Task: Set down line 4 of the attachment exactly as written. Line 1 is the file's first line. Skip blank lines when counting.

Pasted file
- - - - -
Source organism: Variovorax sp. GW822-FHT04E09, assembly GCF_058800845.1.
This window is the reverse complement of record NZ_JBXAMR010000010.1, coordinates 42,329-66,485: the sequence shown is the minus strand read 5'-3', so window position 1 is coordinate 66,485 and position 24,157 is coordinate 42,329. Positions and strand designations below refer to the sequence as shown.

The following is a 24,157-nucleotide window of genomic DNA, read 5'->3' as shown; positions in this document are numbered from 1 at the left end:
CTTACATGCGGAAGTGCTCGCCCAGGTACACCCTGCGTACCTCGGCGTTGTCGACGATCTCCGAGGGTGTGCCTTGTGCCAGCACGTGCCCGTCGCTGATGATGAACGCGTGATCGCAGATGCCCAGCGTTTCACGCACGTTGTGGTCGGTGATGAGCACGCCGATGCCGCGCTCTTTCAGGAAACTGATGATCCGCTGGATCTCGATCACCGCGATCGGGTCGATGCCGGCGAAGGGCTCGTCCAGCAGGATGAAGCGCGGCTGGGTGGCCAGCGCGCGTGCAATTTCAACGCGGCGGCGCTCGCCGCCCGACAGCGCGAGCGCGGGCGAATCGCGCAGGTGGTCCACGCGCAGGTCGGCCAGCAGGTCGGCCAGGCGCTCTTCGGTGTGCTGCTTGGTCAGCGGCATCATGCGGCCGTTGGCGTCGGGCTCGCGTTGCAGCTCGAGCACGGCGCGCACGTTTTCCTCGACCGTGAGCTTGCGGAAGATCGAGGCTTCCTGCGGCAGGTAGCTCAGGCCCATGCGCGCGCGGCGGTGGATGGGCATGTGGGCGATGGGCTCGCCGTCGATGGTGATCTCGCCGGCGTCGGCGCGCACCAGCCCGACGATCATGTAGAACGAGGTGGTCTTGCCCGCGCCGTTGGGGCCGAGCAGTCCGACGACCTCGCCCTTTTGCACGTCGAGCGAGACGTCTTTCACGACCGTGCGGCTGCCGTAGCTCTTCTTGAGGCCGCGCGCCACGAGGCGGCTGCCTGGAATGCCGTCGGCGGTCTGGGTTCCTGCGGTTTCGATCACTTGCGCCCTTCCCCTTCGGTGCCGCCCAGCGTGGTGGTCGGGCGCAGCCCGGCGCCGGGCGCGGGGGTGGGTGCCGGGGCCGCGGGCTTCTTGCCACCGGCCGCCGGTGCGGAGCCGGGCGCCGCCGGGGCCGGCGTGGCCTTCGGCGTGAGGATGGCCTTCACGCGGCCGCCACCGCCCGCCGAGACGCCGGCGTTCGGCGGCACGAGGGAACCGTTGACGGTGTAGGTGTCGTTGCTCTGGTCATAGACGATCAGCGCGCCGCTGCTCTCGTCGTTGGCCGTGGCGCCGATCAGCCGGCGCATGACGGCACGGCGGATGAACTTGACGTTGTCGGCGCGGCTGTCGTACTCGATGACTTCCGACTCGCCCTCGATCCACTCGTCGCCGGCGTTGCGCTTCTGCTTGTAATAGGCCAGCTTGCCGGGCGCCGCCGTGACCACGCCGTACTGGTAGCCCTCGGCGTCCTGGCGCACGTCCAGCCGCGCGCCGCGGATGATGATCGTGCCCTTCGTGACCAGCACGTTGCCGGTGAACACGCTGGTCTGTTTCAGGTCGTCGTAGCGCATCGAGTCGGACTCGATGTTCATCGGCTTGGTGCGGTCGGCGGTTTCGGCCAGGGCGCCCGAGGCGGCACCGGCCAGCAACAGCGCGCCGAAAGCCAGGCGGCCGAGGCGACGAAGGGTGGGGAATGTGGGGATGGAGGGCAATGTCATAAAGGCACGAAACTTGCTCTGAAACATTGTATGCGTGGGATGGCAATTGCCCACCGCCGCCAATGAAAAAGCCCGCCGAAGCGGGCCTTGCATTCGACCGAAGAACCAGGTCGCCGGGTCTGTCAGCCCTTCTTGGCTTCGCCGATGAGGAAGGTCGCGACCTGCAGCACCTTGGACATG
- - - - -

CTTACATGCGGAAGTGCTCGCCCAGGTACACCCTGCGTACCTCGGCGTTGTCGACGATCTCCGAGGGTGTGCCTTGTGCCAGCACGTGCCCGTCGCTGATGATGAACGCGTGATCGCAGATGCCCAGCGTTTCACGCACGTTGTGGTCGGTGATGAGCACGCCGATGCCGCGCTCTTTCAGGAAACTGATGATCCGCTGGATCTCGATCACCGCGATCGGGTCGATGCCGGCGAAGGGCTCGTCCAGCAGGATGAAGCGCGGCTGGGTGGCCAGCGCGCGTGCAATTTCAACGCGGCGGCGCTCGCCGCCCGACAGCGCGAGCGCGGGCGAATCGCGCAGGTGGTCCACGCGCAGGTCGGCCAGCAGGTCGGCCAGGCGCTCTTCGGTGTGCTGCTTGGTCAGCGGCATCATGCGGCCGTTGGCGTCGGGCTCGCGTTGCAGCTCGAGCACGGCGCGCACGTTTTCCTCGACCGTGAGCTTGCGGAAGATCGAGGCTTCCTGCGGCAGGTAGCTCAGGCCCATGCGCGCGCGGCGGTGGATGGGCATGTGGGCGATGGGCTCGCCGTCGATGGTGATCTCGCCGGCGTCGGCGCGCACCAGCCCGACGATCATGTAGAACGAGGTGGTCTTGCCCGCGCCGTTGGGGCCGAGCAGTCCGACGACCTCGCCCTTTTGCACGTCGAGCGAGACGTCTTTCACGACCGTGCGGCTGCCGTAGCTCTTCTTGAGGCCGCGCGCCACGAGGCGGCTGCCTGGAATGCCGTCGGCGGTCTGGGTTCCTGCGGTTTCGATCACTTGCGCCCTTCCCCTTCGGTGCCGCCCAGCGTGGTGGTCGGGCGCAGCCCGGCGCCGGGCGCGGGGGTGGGTGCCGGGGCCGCGGGCTTCTTGCCACCGGCCGCCGGTGCGGAGCCGGGCGCCGCCGGGGCCGGCGTGGCCTTCGGCGTGAGGATGGCCTTCACGCGGCCGCCACCGCCCGCCGAGACGCCGGCGTTCGGCGGCACGAGGGAACCGTTGACGGTGTAGGTGTCGTTGCTCTGGTCATAGACGATCAGCGCGCCGCTGCTCTCGTCGTTGGCCGTGGCGCCGATCAGCCGGCGCATGACGGCACGGCGGATGAACTTGACGTTGTCGGCGCGGCTGTCGTACTCGATGACTTCCGACTCGCCCTCGATCCACTCGTCGCCGGCGTTGCGCTTCTGCTTGTAATAGGCCAGCTTGCCGGGCGCCGCCGTGACCACGCCGTACTGGTAGCCCTCGGCGTCCTGGCGCACGTCCAGCCGCGCGCCGCGGATGATGATCGTGCCCTTCGTGACCAGCACGTTGCCGGTGAACACGCTGGTCTGTTTCAGGTCGTCGTAGCGCATCGAGTCGGACTCGATGTTCATCGGCTTGGTGCGGTCGGCGGTTTCGGCCAGGGCGCCCGAGGCGGCACCGGCCAGCAACAGCGCGCCGAAAGCCAGGCGGCCGAGGCGACGAAGGGTGGGGAATGTGGGGATGGAGGGCAATGTCATAAAGGCACGAAACTTGCTCTGAAACATTGTATGCGTGGGATGGCAATTGCCCACCGCCGCCAATGAAAAAGCCCGCCGAAGCGGGCCTTGCATTCGACCGAAGAACCAGGTCGCCGGGTCTGTCAGCCCTTCTTGGCTTCGCCGATGAGGAAGGTCGCGACCTGCAGCACCTTGGACATG